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Security Unit Annual Report 2013 (MAA00026)

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Period covered: January to December 2013


Every year on average, over 20 Red Cross Red Crescent staff die in the line of duty while providing live saving assistance and sadly 2013 was no exception. According to IFRC statistics, kidnapping or other serious attacks against Red Cross Red Crescent staff resulting in death or serious injuries occurred in a number of countries including Afghanistan, Somalia, Democratic Republic of Congo, Yemen, Syria and Philippines. By far, the most dangerous operational context at the moment is Syria and in 2013 at least 15 Syria Arab Red Crescent Society staff or volunteers were killed while a number of others were seriously injured. Violence in Afghanistan against humanitarian aid workers and Red Cross Red Crescent staff, has also increased steadily. A number of other Red Cross Red Crescent staff or volunteers also died during the year while providing emergency response to those in need in addition to those being victims of crime. In total, 26 Red Cross Red Crescent staff were confirmed as having died in in the line of duty during 2013.

We continue to witness changes in the global security environment resulting in a general deterioration, and IFRC personnel and humanitarian aid workers having to operate increasingly in insecure or potentially dangerous environments. In 2013 we continued to see increased insecurity in the traditional high risk areas such as Pakistan, Afghanistan, Yemen, Haiti, Syria, Nigeria, Ivory Coast and Democratic Republic of Congo; in addition recent popular reactions to rising commodity prices, unemployment and the perceived authoritarianism of governments, elections and political turmoil have also created high levels of insecurity in new areas. The “Arab spring”, the war in Syria and the instability in CAR and Mali are some examples. This insecurity has resulted in an increasing level of attacks on aid workers and increased insecurity for Red Cross Red Crescent personnel. As a result of the global economic crisis we are also witnessing an increasing number of incidents related to general crime – theft, burglary etc.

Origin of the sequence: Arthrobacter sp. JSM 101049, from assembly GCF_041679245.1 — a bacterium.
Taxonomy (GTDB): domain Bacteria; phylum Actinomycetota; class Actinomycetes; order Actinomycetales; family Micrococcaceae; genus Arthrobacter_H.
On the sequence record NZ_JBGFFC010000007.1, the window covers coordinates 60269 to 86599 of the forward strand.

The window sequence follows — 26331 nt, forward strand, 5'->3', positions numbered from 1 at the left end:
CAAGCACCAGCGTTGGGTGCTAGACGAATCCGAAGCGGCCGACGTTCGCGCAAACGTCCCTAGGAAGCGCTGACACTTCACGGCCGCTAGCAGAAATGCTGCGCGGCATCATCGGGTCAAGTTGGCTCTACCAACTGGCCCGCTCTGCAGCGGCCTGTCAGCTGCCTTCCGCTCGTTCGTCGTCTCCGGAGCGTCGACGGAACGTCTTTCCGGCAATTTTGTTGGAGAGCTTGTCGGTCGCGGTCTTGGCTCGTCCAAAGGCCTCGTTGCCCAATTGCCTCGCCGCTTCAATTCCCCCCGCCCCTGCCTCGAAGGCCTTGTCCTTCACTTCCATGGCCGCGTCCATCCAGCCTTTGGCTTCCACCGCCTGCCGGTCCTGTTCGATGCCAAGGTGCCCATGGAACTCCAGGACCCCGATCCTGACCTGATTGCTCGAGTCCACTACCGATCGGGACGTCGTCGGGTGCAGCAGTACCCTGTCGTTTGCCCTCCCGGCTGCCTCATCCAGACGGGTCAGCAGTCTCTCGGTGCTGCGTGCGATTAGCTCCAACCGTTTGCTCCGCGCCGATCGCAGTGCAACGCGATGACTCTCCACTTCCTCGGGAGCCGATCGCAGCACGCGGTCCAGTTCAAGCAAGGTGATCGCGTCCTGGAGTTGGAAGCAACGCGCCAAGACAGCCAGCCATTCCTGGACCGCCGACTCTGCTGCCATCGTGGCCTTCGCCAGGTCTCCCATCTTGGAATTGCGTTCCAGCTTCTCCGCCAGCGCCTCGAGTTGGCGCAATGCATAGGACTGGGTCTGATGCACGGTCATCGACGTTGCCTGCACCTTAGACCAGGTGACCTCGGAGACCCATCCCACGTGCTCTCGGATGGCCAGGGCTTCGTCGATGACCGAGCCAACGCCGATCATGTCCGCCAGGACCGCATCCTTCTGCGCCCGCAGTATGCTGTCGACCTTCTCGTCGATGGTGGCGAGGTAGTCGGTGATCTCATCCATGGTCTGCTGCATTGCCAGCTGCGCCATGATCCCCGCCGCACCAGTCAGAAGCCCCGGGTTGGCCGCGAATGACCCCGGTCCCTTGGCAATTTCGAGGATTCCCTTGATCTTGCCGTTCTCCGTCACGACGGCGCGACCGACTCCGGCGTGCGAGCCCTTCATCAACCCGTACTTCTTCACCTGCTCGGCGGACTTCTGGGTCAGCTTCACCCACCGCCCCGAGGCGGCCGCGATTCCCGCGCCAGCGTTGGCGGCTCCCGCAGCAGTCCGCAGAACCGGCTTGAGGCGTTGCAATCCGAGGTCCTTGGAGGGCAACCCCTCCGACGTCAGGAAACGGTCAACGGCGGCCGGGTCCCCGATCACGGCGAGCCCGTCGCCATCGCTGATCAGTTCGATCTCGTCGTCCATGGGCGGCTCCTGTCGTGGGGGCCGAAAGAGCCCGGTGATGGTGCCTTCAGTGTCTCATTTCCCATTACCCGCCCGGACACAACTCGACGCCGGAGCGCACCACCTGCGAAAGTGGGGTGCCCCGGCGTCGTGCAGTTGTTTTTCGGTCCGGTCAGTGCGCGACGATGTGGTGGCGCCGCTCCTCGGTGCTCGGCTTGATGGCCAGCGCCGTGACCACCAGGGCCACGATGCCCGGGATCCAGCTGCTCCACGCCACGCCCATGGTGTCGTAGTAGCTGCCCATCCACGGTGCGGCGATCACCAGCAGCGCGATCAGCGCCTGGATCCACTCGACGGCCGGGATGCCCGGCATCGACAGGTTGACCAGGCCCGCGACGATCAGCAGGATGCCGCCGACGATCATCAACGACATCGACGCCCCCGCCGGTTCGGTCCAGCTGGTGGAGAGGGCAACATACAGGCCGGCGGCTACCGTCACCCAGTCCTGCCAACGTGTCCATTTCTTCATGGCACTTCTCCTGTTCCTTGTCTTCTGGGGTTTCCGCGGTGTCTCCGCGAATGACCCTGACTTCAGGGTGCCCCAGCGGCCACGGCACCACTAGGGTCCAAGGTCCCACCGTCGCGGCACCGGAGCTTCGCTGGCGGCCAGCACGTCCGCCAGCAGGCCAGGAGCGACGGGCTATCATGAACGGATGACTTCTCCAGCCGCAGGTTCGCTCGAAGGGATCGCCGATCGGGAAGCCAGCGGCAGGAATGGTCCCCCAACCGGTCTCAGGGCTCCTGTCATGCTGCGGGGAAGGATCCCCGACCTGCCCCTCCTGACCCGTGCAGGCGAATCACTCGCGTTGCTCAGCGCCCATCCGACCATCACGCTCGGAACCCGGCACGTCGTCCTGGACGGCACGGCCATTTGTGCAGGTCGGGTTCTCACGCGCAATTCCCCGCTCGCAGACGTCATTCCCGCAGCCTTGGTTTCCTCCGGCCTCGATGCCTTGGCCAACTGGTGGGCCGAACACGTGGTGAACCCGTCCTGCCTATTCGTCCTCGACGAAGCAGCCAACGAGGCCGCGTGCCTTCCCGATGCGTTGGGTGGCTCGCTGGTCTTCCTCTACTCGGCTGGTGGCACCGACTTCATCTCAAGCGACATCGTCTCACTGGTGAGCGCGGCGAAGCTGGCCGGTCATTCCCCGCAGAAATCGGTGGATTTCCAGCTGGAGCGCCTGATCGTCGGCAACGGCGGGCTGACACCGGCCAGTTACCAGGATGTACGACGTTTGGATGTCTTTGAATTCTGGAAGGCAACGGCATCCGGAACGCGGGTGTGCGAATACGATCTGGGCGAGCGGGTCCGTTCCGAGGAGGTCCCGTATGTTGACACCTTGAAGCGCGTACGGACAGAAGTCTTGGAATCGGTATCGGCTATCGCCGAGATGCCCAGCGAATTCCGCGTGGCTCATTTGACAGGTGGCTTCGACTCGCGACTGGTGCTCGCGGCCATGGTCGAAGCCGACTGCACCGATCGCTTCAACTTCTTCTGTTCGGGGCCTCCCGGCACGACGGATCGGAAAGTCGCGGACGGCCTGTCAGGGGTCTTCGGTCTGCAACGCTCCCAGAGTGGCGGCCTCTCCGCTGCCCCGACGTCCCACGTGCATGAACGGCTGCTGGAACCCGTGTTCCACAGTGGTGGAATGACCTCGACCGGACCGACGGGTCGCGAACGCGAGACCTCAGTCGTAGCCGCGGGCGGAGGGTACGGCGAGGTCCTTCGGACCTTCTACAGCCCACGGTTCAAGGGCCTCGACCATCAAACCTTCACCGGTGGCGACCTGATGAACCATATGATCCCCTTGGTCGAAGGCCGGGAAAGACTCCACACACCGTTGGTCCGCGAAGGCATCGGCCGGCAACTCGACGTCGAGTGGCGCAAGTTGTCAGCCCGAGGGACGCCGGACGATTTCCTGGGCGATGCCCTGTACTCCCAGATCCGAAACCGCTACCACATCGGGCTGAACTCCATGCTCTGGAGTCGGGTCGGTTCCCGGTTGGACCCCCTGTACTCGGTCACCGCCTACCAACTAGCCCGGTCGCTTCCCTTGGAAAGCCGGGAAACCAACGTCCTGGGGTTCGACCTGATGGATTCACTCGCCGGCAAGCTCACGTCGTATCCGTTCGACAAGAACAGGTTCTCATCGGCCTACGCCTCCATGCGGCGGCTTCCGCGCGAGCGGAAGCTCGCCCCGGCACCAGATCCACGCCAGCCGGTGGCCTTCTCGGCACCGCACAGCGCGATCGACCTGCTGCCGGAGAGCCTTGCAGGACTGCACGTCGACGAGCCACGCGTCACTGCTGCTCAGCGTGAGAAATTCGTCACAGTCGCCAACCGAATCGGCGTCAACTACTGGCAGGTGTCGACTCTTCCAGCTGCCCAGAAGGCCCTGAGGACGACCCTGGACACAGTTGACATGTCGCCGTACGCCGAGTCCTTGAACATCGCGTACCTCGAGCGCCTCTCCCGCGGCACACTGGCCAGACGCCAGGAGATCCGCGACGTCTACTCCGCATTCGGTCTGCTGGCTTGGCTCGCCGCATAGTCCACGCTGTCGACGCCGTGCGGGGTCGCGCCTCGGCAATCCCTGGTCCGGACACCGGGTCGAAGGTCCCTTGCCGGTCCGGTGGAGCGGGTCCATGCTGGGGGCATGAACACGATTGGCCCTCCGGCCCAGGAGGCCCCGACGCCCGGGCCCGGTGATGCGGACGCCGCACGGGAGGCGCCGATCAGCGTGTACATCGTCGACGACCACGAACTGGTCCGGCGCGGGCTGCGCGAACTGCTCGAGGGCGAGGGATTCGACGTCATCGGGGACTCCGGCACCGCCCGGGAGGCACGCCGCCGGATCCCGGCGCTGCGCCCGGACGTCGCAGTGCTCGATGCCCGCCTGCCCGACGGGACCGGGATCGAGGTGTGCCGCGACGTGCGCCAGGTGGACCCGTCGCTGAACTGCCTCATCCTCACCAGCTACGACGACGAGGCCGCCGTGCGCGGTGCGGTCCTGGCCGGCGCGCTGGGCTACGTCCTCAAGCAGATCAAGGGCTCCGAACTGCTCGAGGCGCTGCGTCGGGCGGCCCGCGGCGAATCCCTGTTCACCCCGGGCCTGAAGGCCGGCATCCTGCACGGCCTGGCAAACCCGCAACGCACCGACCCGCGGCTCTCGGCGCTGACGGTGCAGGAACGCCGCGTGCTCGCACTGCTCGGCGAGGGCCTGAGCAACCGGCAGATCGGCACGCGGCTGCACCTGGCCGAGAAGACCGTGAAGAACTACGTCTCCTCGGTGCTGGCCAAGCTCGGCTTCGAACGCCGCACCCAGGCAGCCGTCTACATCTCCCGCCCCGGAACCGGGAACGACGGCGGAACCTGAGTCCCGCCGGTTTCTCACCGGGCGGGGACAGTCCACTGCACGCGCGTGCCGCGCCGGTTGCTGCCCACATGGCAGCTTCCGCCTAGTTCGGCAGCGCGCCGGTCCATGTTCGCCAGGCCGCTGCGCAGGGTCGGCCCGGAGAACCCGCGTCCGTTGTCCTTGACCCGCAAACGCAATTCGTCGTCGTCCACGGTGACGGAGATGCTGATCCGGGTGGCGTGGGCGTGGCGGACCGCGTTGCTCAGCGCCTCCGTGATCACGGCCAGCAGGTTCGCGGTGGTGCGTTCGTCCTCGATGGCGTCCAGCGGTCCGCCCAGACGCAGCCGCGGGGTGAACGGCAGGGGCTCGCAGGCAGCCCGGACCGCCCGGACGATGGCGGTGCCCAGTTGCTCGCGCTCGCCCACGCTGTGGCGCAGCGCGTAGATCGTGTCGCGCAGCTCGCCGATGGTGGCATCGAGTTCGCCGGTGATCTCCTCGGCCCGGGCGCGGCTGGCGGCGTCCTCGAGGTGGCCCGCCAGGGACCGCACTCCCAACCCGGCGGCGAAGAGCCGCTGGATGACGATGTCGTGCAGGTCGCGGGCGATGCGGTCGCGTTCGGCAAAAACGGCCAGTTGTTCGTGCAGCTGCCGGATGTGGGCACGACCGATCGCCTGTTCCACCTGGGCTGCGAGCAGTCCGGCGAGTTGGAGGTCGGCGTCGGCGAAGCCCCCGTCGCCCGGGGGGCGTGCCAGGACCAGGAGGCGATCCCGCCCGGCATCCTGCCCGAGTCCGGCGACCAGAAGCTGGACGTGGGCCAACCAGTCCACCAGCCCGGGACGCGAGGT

In recognition of these trends the security programme continues to focus on developing a culture of security both within the IFRC Secretariat and amongst member National Societies. The programme provided security training and education, promotion of best practices, security assessments as well as ensuring 24/7 security support to the secretariat and National Society staff seeking advice and guidance. The programme also focused on providing guidance to field managers on actions required to comply with the IFRC’s minimum security requirements (MSR) as well as establishing a sound security management process.

Key Accomplishments in 2013

  • Volunteer ‘Stay Safe’ E-learning curse in English completed and available on the learning platform
  • Over 30,000 RC/RC Personnel and Aid workers have registered for our two security e-learning and as of December 31, 2013 close to 15,000 have completed the trainings
  • 20 security courses/ workshops conducted for 530 RC/RC personnel
  • Second review of Annual Minimum Security Requirements (MSR) across IFRC operations conducted with 95% compliance